1. Edward FitzGerald, the poet and translator, rendered The Rubáiyát of Omar Khayyám into English for the first time in 1858 in an edition of 200 copies, most of which were remaindered. Among the purchasers, however, were Dante Gabriel Rossetti and several other writers who called enthusiastic attention to the work. FitzGerald published four successive translations of the quatrains, rearranging the sequence of the verses each time.

2. Vedder, Digressions of V., p.403.

3. Ibid., p.404.

4. This document is in the files of the American Academy and National Institute of Arts and Letters, New York

5. Vedder to Joseph B. Millet of Houghton Mifflin Co. (dated 1883 but not in Vedder's hand), in Papers of the Houghton Mifflin Company, Houghton Library, Harvard University,Cambridge, Massachusetts (hereafter referred to as "Houghton Mifflin Papers, Houghton Library").

6. Ibid.

7. From "Notes for Preface to Omar Khayyám Drawings," undated, unpaginated manuscript in Vedder's hand, Papers of Elihu Vedder, American Academy and National Institute of Arts and Letters, New York.

8. In the "Notes for Preface" (see note 6 above) Vedder related, in the third person, how "in the course of a fortnight after his arrival in Rome, May 7, 1883, he was enabled to separate the verses into proper groups and by notes and slight sketches indicate his intended treatment of each. This was the great work of the book; and in very few instances has he departed from the outline sketches."

9. Scholars point out that there was no inherent unity to Omar's verses: The Rubáiyát (quatrains) was simply a collection of four-line verses by the poet.

10. All editions of Vedder's Rubáiyát have a section titled "Notes," which follows the plates. The Notes are an edited version of the longer manuscript referred to in footnote 7. In them Vedder commented on his plates, interpreting both his own symbolism and Omar's quatrains. The following comments on the plates come from this source.

11. Vedder, Digressions of V., pp.408-9.

12. Edward FitzGerald's "Omar Khayyám, the Astronomer-Poet of Persia" is published as an appendix to the editions of the Rubáiyát illustrated by Vedder.

13. Vedder to Joseph B. Millet, November 17, 1883, Houghton Mifflin Papers, Houghton Library.

14. Anita Vedder's reply is preserved in her letter to Mrs. Speed, dated January 20, 1929, in the J.B. Speed Art Museum, Louisville, Kentucky: "This is such a small boy, I never thought of it as a nude but if required a fig-leaf could be added." Anita described the sculpture as "the charming bronze fountain modeled mostly by Charles Keck from Father's small model." Four bronze replicas were made, and two of them have draperies drawn across the loins.

15. Marjorie Reich, "The Imagination of Elihu Vedder-As Revealed in His Book Illustrations," The American Art Journal 6 (may 1974): 47.

16. Vedder to Agnes Ethel Tracy, March 28, 1887, in the possession of Mrs. Francis T. Henderson, New Tork. In the same letter he speaks of this painting as a replica, which he painted for reproduction, and remarks that it was stored with Joe Millet.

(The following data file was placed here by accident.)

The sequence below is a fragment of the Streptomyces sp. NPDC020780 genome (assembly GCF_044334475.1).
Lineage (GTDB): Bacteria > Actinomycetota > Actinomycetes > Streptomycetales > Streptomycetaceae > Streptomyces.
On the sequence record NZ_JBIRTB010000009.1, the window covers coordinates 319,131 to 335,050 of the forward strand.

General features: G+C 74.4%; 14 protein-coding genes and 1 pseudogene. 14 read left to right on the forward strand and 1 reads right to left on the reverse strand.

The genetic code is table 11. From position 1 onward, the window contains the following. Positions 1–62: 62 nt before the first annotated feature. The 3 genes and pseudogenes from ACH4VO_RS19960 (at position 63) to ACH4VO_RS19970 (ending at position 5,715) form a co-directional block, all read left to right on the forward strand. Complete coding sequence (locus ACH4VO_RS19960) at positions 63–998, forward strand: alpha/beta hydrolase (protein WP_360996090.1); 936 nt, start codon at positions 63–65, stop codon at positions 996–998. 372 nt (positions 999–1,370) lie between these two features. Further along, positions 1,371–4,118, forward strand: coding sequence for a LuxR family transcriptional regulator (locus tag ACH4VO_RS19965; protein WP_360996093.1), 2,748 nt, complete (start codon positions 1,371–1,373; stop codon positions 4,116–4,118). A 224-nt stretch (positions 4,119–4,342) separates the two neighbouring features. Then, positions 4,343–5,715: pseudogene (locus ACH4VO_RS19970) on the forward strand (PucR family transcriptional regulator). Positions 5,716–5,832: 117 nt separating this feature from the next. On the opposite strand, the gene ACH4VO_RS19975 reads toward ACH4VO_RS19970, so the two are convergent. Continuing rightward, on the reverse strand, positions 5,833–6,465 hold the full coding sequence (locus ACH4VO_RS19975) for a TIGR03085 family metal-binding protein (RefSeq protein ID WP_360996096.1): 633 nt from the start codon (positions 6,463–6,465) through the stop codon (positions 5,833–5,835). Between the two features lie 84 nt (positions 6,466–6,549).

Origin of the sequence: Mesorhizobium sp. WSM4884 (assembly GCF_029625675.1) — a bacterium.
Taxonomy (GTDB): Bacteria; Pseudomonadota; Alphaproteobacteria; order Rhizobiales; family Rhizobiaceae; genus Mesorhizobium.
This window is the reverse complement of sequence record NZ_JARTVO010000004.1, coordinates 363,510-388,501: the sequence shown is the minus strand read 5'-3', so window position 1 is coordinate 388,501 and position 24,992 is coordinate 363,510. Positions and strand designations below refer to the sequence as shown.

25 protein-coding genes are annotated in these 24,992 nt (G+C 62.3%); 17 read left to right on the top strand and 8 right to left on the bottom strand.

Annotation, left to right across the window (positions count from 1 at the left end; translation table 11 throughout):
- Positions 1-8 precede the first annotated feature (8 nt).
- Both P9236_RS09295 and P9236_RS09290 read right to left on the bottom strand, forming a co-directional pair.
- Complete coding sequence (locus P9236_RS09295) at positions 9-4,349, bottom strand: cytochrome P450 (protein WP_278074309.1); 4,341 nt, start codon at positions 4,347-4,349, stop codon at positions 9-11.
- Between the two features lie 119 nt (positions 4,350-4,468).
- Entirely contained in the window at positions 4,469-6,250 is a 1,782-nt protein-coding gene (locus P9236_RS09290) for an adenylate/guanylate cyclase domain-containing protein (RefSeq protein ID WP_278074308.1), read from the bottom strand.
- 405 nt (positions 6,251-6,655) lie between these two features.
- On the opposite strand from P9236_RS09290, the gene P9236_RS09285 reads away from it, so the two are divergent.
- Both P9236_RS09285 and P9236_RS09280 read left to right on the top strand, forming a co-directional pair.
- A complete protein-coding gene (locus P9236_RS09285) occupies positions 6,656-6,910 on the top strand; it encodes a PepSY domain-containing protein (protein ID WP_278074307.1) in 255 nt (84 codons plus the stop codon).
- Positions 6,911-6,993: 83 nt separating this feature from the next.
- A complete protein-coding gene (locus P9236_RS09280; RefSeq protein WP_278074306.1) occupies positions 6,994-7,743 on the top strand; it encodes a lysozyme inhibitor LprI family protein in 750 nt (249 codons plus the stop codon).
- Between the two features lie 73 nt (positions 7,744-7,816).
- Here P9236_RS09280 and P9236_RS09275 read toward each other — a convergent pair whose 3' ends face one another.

17. Anita Vedder, statement in the curatorial files of the National Collection of Fine Arts, Smithsonian Institution, Washington, D.C.

18. Vedder to Carrie Vedder, January 23, 1900, Vedder Papers, AAA.

19. Rev. I:8.

20. Houghton Mifflin Papers, Houghton Library.

21. This statement is from the manuscript for Vedder's Noted (see footnote 7).

22. Always strongly supportive of her husband's aspirations as an artist, Carrie Vedder over the years increasingly took on the role of Vedder's agent, treasurer, and correspondent. In a lengthy letter to Agnes Ethel Tracy, dated December 8, 1886 she mentions "Love Amid the Ruins" about 30 x 12," as a painting then in progress. The first version of the painting, dated 1887, is known through a photograph, printed in reverse, in the Harold O. Love collection. In the introduction, Regina Soria notes the discovery of a frame for the painting inscribed "Amor Omnia Vincit." With her husband, Agnes Tracy visited Vedder's studio in Rome in 1878, and this slender, auburn-haired young woman became an admiring purchaser and even something of an entrepreneur in the placing of Vedder's paintings. She purchased the entire set of Vedder's drawings for the Rubáiyát for $5,000. It is thanks to her and her collateral relatives, the Francis T. Hendersons, who inherited the drawings, that they have remained together as a group.

23. Exhibition of Works by Elihu Vedder (Pittsburgh: Carnegie Institute, 1901

24. Houghton Mifflin and Co., Reproductions of Works by Elihu Vedder, n.d.

25. Vedder to Agnes Ethel Tracy, March 28, 1887, in the possession of Mrs. Francis T. Henderson, New York. Vedder must have referred here to the oil now owned by the Herbert F. Johnson Museum at Cornell University, which was painted in 1886-7. Another version, copyrighted in 1887 and 1898, is owned by the Baltimore Museum of Art. A third version, which was copyrighted in 1887 and 1898 is reproduced in The Digressions of V., p. 393. The painting was also used as the frontispiece for Vedder's book of poems, Doubt and Other Things, published in Boston in 1922. Agnes Ethel had been on the American stage before her marriage to Frank W. Tracy, a wealthy businessman from Buffalo. After making a popular hit in a light piece called Frou Frou, she starred in several other productions before playing "a perfect picture of the most beautiful Ophelia" to Edward L. Davenport's Hamlet. See Laurence Hutton, Curiosities of the American Stage (New York, 1891), p.289. Possibly her most important contribution to Vedder's career was that she purchased and preserved the Rubáiyát drawings as an entity.